Photo of Nina Baumgartner on a blue field with collage elements

Photo of Nina Baumgartner

Postdoctoral Fellow, Department of Psychiatry and Behavioral Neurobiology, University of Alabama at Birmingham School of Medicine

SSE ’16, Ph.D. ’21


It is impossible to be bored as a neuroscientist. Nina Baumgartner would know, especially as a Postdoctoral Fellow at the University of Alabama at Birmingham School of Medicine.

“It’s a wonderful combination of challenging hands-on lab work coupled with lots of time thinking and writing about some of the most complex questions regarding the brain and behavior,” remarked Baumgartner.

Studying both Neuroscience and Gender & Sexuality Studies as an undergraduate at Tulane helped shape Baumgartner’s academic and professional journey. It was then that she discovered the field of neuroendocrinology, the study of how hormones impact the brain.

“I first joined Dr. Jill Daniel’s neuroendocrinology lab at Tulane as an undergraduate and absolutely fell in love with research,” explained Baumgartner. “After completing an honors thesis in Dr. Daniel’s lab, I stayed to pursue my PhD with her studying models of postmenopausal estrogen therapy and cognition. Following completion of my PhD, I joined the lab of Dr. Beth Lucas at UAB studying the role of ovarian hormone fluctuations in mediating sex differences in emotional memory processing.”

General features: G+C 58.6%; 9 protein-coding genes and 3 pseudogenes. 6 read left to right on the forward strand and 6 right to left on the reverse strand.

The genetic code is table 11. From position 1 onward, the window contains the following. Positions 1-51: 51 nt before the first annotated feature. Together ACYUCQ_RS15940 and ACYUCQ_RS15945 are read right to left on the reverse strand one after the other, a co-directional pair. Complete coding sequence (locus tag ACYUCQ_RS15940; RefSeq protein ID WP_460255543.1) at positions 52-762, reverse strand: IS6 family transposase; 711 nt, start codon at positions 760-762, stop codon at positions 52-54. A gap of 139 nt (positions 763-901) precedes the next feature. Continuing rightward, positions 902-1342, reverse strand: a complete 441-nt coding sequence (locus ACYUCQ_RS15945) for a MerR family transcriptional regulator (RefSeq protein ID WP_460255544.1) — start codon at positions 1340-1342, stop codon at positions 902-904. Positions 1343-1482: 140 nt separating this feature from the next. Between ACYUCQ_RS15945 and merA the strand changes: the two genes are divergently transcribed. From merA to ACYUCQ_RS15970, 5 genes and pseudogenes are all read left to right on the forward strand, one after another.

Baumgartner was introduced to Dr. Daniel through the Newcomb Scholars Program, during which Baumgartner interviewed her as part of her second-year seminar.

“The Newcomb Scholars program helped spark my passion for research, and I received a Newcomb Research Grant to fund my senior honors thesis project,” reflected Baumgartner. She also worked as a Newcomb Sexual Violence Prevention and Education Intern.

As Baumgartner’s light continues to shine bright in the world of academia, she looks forward to solving more of the mysteries of the brain.

“In ten years, I hope to be running my own neuroendocrinology lab as a faculty member at a research university.”